I forced myself to listen to an hour-and-half talk Slavoj Žižek made in Tel Aviv this past June in which he scarcely mentioned Zionism, focusing instead on the danger of anti-Semitism in Europe. For that “small omission” he was denounced by some for having sold his soul to Zionism. I don’t think that is the case at all.
I can easily reconstruct the thought process that led him to make that talk. He was invited to Israel to speak to Jewish leftists, people who have been involved in the struggle against the most reactionary policies of the Israel authorities. What, he asked himself, could he tell them that would not be preaching to the choir, that would give them something new to think about? Rather than denouncing the crimes of Zionism (about which he has spoken elsewhere) he chose to address a concern of the people in his audience, the rise of anti-Semitism in Europe. It is important to note that he was not talking about the anti-Jewish sentiment that has arisen in the Arab world and among people active in anti-zionist struggles but about the resurgence of anti-Semitism among populist, neofascist movements, which he regarded as far more dangerous than the former and linked to the global capitalist crisis. In other words, he was trying to enlist progressive Israeli Jews in the struggle against capital by showing that capital, not anti-zionism, was the source of the danger to them.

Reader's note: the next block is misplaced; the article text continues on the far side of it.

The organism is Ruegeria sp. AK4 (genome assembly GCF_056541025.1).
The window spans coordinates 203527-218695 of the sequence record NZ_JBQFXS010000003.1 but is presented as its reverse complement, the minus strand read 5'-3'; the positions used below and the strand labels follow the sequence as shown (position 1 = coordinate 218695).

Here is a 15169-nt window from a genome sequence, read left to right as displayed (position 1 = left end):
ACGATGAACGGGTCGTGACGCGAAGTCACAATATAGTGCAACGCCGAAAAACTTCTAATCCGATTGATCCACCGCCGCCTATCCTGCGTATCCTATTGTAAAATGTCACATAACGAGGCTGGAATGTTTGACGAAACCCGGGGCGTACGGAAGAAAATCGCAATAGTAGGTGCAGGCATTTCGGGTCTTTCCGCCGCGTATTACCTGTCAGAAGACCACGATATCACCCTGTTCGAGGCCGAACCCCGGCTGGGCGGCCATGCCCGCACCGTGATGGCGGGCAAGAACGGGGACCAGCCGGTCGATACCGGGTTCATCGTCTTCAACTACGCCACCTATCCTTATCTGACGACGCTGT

Very well. In developing his anti-capitalist argument he made several statements that on their face seem outrageous, for example, that someone in the Congo would “sell his mother” for a chance to live on the West Bank. Now, probably some people in the Congo would sell their mothers and some would not, but his intention was to make his audience see that Zionism was part of global misery. (In his defense, he prefaced his remark about the Congo by saying he was about to say something provocative.)
Another example: he said Hitler was “not violent enough,” that Gandhi was more “violent” than Hitler because he dismantled the state, which was more than Hitler did. He is not the first to point out that Hitler abandoned the full National Socialist program in order to reach an accommodation with German capital, but it is one thing to say it as part of a serious analysis of currents in fascism and another to toss it off flippantly to a Tel Aviv audience. He is too clever by half.
As someone who sometimes makes provocative remarks in order to force people to take notice, I can relate to Žižek. The problem is, he stressed the wrong thing. What that audience needed to hear was not the evils of the capitalist system but why they should break with “progressive Jewish” politics, which oppose the “Occupation” while accepting the “Jewish State.” His provocation was enlisted in the service of bad politics.
CLR James once remarked that Marx didn’t babble. Žižek babbles, incessantly.